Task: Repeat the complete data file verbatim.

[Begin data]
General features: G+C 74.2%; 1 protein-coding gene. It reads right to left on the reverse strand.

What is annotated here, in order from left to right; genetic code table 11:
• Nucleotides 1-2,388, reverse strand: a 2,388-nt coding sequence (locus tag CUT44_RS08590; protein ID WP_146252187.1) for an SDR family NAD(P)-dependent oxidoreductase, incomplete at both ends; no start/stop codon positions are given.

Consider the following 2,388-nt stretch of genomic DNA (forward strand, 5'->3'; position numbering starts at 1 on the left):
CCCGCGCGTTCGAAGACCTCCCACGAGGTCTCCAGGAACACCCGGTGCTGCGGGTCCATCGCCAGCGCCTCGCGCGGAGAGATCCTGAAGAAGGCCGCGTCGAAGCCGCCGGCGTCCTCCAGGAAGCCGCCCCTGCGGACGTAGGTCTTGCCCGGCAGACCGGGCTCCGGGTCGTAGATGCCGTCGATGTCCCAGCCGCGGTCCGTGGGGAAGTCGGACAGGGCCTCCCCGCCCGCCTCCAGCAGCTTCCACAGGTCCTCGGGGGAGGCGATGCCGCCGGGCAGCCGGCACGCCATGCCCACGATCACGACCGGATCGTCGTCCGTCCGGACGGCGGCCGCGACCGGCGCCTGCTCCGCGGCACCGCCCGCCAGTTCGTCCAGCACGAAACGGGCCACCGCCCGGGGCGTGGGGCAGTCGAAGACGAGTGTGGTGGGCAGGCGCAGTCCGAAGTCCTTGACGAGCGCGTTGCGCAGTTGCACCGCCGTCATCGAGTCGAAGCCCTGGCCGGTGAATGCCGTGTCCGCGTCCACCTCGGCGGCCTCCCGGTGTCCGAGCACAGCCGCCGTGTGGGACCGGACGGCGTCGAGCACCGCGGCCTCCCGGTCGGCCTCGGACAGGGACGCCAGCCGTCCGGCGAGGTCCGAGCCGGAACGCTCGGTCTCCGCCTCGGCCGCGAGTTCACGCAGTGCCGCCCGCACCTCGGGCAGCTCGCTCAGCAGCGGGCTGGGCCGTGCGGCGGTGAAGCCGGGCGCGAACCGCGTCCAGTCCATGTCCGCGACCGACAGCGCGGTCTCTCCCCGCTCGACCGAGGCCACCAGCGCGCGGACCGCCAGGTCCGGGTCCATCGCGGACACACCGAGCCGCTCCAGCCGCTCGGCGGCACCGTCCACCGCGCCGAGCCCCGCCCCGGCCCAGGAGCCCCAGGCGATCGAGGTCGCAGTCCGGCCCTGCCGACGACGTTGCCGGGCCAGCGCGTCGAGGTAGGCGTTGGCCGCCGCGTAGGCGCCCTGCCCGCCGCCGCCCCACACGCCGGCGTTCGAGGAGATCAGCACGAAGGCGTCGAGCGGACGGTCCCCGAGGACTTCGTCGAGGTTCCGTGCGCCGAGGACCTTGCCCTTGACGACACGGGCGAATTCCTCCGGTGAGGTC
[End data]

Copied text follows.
General features: G+C 74.2%; 1 protein-coding gene. It reads right to left on the reverse strand.

What is annotated here, in order from left to right; genetic code table 11:
• Nucleotides 1-2,388, reverse strand: a 2,388-nt coding sequence (locus tag CUT44_RS08590; protein ID WP_146252187.1) for an SDR family NAD(P)-dependent oxidoreductase, incomplete at both ends; no start/stop codon positions are given.

Consider the following 2,388-nt stretch of genomic DNA (forward strand, 5'->3'; position numbering starts at 1 on the left):
CCCGCGCGTTCGAAGACCTCCCACGAGGTCTCCAGGAACACCCGGTGCTGCGGGTCCATCGCCAGCGCCTCGCGCGGAGAGATCCTGAAGAAGGCCGCGTCGAAGCCGCCGGCGTCCTCCAGGAAGCCGCCCCTGCGGACGTAGGTCTTGCCCGGCAGACCGGGCTCCGGGTCGTAGATGCCGTCGATGTCCCAGCCGCGGTCCGTGGGGAAGTCGGACAGGGCCTCCCCGCCCGCCTCCAGCAGCTTCCACAGGTCCTCGGGGGAGGCGATGCCGCCGGGCAGCCGGCACGCCATGCCCACGATCACGACCGGATCGTCGTCCGTCCGGACGGCGGCCGCGACCGGCGCCTGCTCCGCGGCACCGCCCGCCAGTTCGTCCAGCACGAAACGGGCCACCGCCCGGGGCGTGGGGCAGTCGAAGACGAGTGTGGTGGGCAGGCGCAGTCCGAAGTCCTTGACGAGCGCGTTGCGCAGTTGCACCGCCGTCATCGAGTCGAAGCCCTGGCCGGTGAATGCCGTGTCCGCGTCCACCTCGGCGGCCTCCCGGTGTCCGAGCACAGCCGCCGTGTGGGACCGGACGGCGTCGAGCACCGCGGCCTCCCGGTCGGCCTCGGACAGGGACGCCAGCCGTCCGGCGAGGTCCGAGCCGGAACGCTCGGTCTCCGCCTCGGCCGCGAGTTCACGCAGTGCCGCCCGCACCTCGGGCAGCTCGCTCAGCAGCGGGCTGGGCCGTGCGGCGGTGAAGCCGGGCGCGAACCGCGTCCAGTCCATGTCCGCGACCGACAGCGCGGTCTCTCCCCGCTCGACCGAGGCCACCAGCGCGCGGACCGCCAGGTCCGGGTCCATCGCGGACACACCGAGCCGCTCCAGCCGCTCGGCGGCACCGTCCACCGCGCCGAGCCCCGCCCCGGCCCAGGAGCCCCAGGCGATCGAGGTCGCAGTCCGGCCCTGCCGACGACGTTGCCGGGCCAGCGCGTCGAGGTAGGCGTTGGCCGCCGCGTAGGCGCCCTGCCCGCCGCCGCCCCACACGCCGGCGTTCGAGGAGATCAGCACGAAGGCGTCGAGCGGACGGTCCCCGAGGACTTCGTCGAGGTTCCGTGCGCCGAGGACCTTGCCCTTGACGACACGGGCGAATTCCTCCGGTGAGGTC